J Rheum Dis 2021; 28(3): 171-172  
Chronic Painless Parotid Swelling
Ju Yeon Kim, M.D.1, Jin Kyun Park, M.D., Ph.D.2
1Department of Internal Medicine, 2Division of Rheumatology, Department of Internal Medicine, Seoul National University Hospital, Seoul, Korea
Correspondence to: Jin Kyun Park http://orcid.org/0000-0003-2167-9393
Division of Rheumatology, Department of Internal Medicine, Seoul National University Hospital, 101 Daehak-ro, Jongno-gu, Seoul 03080, Korea. E-mail: jinkyunpark@gmail.com
Received: September 18, 2020; Revised: October 30, 2020; Accepted: November 2, 2020; Published online: July 1, 2021.
© Korean College of Rheumatology. All rights reserved.

This is a open Access article, which permits unrestricted non-commerical use, distribution, and reproduction in any medium, provided the original work is properly cited.

A 29-year-old woman with primary Sjögren’s syndrome (SS) presented with chronic painless swelling of both parotid glands (Figure 1A). Four years previously, SS was diagnosed based on sicca symptoms, positive anti-SSA/Ro antibody, and lymphocytic infiltrates and sclerotic changes on parotid gland biopsy. Two years ago, she was diagnosed with extranodal marginal zone B-cell lymphoma (EMZBCL) of the left conjunctiva, which was treated successfully with radiation therapy. She was referred to our medical center for evaluation of refractory parotiditis. She denied Raynaud’s phenomenon.

Figure 1. (A) Bilateral parotid glands swelling (arrowheads). (B) Enlarged parotid glands with multiple cysts (arrows) and solid nodules on computed tomography. (C) Strong uptake in the bilateral parotid glands on positron emission tomography. (D) B-cell lymphoma with amorphous amyloid aggregates (asterisk) on parotid gland biopsy (H&E, ×150). (E) Infiltration of CD20 positive cells (×150). (F, G) Lambda chain restriction on immunohistochemical analysis for lambda (F) and kappa (G) light chains (×150).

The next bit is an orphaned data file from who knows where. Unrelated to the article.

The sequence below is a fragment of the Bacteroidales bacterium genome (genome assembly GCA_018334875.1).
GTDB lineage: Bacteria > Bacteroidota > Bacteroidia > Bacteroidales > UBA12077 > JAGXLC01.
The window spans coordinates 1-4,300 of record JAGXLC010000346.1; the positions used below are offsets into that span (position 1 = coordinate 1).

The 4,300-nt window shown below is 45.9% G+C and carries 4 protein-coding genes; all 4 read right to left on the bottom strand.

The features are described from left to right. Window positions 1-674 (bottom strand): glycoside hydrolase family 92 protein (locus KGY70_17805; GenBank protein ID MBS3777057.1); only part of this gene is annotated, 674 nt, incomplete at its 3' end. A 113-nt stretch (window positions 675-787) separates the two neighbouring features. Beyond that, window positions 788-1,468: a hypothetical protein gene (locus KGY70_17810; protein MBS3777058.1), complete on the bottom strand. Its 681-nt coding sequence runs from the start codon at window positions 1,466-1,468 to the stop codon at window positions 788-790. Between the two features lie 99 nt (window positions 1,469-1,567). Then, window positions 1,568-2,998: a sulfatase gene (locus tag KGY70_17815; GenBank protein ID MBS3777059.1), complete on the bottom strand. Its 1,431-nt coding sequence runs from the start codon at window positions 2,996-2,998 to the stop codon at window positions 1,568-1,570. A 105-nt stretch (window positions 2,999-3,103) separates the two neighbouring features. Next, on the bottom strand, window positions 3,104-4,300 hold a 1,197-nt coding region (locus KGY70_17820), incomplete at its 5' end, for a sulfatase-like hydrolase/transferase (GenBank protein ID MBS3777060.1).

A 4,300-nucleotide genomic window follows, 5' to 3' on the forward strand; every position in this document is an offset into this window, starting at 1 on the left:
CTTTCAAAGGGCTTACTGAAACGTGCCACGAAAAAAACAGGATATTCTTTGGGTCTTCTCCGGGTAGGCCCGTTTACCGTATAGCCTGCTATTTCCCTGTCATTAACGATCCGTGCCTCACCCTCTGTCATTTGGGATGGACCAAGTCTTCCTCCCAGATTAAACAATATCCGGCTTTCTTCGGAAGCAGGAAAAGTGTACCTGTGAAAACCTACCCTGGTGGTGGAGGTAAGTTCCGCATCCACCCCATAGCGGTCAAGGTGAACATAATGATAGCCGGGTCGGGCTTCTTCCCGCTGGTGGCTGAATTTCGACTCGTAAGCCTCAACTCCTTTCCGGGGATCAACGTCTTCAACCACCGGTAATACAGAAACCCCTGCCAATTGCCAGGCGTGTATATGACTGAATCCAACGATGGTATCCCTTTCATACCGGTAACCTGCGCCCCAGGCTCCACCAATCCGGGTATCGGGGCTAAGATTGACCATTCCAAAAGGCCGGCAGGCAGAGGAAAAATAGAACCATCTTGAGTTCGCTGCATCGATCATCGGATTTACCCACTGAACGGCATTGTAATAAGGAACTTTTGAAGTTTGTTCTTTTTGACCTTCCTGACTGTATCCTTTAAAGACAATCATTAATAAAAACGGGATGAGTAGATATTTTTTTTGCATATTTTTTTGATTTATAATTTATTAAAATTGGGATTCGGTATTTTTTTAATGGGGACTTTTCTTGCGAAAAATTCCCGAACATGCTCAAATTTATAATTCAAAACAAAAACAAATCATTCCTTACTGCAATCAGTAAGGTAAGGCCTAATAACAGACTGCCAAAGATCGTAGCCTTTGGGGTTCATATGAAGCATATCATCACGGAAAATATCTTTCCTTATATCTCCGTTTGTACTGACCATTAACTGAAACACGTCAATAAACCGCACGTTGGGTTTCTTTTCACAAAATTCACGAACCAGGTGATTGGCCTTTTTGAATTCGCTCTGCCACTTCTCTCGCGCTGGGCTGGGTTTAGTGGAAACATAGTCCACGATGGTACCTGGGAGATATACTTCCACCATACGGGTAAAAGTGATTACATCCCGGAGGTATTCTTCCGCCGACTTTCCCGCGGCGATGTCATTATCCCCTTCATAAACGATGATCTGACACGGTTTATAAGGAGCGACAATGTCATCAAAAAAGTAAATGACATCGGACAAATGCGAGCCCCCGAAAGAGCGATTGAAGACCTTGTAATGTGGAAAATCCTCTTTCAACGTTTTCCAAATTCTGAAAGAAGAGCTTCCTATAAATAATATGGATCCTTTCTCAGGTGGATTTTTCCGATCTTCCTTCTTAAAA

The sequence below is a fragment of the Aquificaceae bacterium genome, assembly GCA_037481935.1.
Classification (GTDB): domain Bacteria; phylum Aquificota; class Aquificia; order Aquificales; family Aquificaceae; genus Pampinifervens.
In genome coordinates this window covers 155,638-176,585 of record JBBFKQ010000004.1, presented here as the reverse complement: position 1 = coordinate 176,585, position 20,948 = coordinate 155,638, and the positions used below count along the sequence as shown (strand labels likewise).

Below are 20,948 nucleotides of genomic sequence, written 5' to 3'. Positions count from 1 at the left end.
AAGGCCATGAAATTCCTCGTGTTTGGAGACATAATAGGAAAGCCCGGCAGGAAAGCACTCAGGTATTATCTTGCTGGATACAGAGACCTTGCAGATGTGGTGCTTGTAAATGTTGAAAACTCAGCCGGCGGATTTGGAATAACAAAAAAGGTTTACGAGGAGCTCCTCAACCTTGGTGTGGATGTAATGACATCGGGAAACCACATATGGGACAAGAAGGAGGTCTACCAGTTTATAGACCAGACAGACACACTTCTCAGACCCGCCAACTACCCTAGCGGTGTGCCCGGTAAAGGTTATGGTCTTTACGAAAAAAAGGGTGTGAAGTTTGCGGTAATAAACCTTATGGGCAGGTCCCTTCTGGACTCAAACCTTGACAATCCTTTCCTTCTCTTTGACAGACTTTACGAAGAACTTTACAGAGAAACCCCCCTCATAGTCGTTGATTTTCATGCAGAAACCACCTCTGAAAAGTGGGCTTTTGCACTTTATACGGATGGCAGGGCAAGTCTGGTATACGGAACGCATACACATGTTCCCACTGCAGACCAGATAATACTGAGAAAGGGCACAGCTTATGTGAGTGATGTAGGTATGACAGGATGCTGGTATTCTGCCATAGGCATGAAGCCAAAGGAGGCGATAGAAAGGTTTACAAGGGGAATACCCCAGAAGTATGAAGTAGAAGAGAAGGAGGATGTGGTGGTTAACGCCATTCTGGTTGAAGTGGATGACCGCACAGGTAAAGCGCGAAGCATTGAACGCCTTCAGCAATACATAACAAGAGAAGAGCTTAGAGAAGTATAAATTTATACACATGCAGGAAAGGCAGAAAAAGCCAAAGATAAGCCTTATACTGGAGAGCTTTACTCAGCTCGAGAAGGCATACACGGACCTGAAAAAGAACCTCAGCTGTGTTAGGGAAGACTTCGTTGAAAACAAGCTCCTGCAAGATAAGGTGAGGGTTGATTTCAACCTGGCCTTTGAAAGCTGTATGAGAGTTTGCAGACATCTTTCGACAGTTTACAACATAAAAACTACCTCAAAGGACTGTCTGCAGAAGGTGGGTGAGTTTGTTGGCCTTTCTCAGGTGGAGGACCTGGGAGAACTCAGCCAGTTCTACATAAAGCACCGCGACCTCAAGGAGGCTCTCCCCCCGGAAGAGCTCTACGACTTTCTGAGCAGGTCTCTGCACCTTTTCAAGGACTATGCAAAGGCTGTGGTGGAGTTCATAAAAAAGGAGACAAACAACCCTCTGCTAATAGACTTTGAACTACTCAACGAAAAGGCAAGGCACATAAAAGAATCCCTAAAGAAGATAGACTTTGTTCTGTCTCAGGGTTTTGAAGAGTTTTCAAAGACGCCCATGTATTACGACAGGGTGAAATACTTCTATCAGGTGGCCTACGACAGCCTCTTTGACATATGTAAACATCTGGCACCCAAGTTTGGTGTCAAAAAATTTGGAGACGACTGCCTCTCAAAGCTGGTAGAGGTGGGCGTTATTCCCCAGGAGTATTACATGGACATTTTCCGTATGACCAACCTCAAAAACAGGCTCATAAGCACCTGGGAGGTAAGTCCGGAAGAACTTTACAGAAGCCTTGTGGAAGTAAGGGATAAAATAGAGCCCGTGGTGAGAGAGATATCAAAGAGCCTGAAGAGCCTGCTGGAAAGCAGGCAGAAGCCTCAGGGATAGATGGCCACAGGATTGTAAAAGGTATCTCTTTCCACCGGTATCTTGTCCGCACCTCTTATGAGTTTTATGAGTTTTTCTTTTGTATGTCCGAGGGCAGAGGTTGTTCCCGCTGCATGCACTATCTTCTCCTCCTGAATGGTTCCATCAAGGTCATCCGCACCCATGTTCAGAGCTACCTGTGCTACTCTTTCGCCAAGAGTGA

At presentation, both parotid glands were enlarged without tenderness, heat, or redness (Figure 1A, arrowheads). High-sensitivity C-reactive protein levels and the erythrocyte sedimentation rate were 0.03 mg/dL (normal <0.5 mg/dL) and 33 mm/hr (normal <20 mm/hr), respectively. Rheumatoid factor was 93 (normal <15 U/mL). The antinuclear antibody titer was 1:320 with positive anti-SSA/Ro and anti-SSB/La antibodies. Serum protein electrophoresis revealed mild hypergammaglo-bulinemia but no M-spike was detected. Serum IgG subclass 4 was 32 mg/dL (normal <86.4 mg/dL) and Schirmer’s test was 0/0 mm (left/right eye). A salivary gland scan showed a mild reduction in excretory function. Computed tomography (CT) of the salivary gland revealed enlarged parotid glands with multiple cystic (arrows) and solid nodules (Figure 1B). Positron emission tomography revealed increased uptake by the bilateral parotid glands (Figure 1C).

An ultrasound-guided gun biopsy of the right parotid gland revealed non-Hodgkin’s B-cell lymphoma, accompanied by homogeneous, amorphous amyloid aggregates (asterisk) on hematoxylin and eosin staining (Figure 1D). Immunohistochemistry revealed infiltration by lympho-plasma cells (Figure 1E), which showed restricted expression of lambda chains (Figure 1F, G). CT of the chest and abdomen was normal. Bone marrow biopsy showed no malignant cells. A recurrent EMZBCL with amyloidosis of the parotid glands was diagnosed [1-3]. Chemo-therapy with rituximab, cyclophosphamide, vincristine, and prednisolone was started. Chronic painless swelling of the salivary glands in SS patients warrants a further investigation to rule out concurrent lymphoma and/or amyloidosis.


No potential conflict of interest relevant to this article was reported.


J.K.P. conceived of the study design. J.Y.K. and J.K.P. performed data acquisition and interpretation. All authors prepared and approved the final manuscript.

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